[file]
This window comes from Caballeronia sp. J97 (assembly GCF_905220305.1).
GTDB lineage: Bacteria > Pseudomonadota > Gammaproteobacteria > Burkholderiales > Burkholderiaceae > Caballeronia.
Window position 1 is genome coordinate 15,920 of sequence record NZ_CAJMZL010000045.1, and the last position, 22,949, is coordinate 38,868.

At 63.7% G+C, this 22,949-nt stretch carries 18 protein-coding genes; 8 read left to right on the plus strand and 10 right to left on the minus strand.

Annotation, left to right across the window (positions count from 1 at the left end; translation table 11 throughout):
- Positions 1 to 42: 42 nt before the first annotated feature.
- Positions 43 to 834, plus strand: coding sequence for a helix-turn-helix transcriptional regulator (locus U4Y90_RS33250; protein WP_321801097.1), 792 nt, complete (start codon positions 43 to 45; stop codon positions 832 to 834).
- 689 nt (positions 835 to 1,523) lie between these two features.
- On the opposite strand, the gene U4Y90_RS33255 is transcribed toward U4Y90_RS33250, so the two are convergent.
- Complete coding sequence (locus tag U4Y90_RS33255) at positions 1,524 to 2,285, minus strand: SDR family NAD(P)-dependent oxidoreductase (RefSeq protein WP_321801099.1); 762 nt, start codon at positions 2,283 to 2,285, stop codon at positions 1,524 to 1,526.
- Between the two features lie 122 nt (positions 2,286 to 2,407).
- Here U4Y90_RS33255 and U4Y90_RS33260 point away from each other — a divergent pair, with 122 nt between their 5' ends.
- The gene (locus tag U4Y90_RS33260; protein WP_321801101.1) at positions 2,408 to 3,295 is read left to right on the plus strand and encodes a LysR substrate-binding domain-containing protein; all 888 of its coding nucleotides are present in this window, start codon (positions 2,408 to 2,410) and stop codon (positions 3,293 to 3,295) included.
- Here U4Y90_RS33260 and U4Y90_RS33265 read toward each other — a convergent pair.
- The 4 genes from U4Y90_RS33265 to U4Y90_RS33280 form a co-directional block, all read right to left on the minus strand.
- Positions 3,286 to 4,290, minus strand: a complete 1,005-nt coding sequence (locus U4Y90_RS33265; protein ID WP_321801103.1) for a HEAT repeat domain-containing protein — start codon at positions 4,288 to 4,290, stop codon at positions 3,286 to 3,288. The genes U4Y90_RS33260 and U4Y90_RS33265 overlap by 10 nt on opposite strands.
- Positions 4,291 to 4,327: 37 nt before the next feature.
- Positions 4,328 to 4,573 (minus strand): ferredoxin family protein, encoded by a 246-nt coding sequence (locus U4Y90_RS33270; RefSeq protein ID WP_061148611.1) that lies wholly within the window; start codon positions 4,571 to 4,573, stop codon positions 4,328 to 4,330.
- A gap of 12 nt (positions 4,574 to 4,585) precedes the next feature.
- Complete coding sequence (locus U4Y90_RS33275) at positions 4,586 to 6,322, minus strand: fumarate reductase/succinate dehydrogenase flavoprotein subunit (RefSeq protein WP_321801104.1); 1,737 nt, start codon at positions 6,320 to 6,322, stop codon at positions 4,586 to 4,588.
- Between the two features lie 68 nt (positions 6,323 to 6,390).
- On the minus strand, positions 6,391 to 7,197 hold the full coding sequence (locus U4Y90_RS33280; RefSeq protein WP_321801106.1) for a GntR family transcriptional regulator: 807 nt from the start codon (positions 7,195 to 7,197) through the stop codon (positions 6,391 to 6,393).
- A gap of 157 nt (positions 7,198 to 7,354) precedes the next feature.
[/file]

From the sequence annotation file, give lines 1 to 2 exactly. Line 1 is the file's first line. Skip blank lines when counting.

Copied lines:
This window comes from Caballeronia sp. J97 (assembly GCF_905220305.1).
GTDB lineage: Bacteria > Pseudomonadota > Gammaproteobacteria > Burkholderiales > Burkholderiaceae > Caballeronia.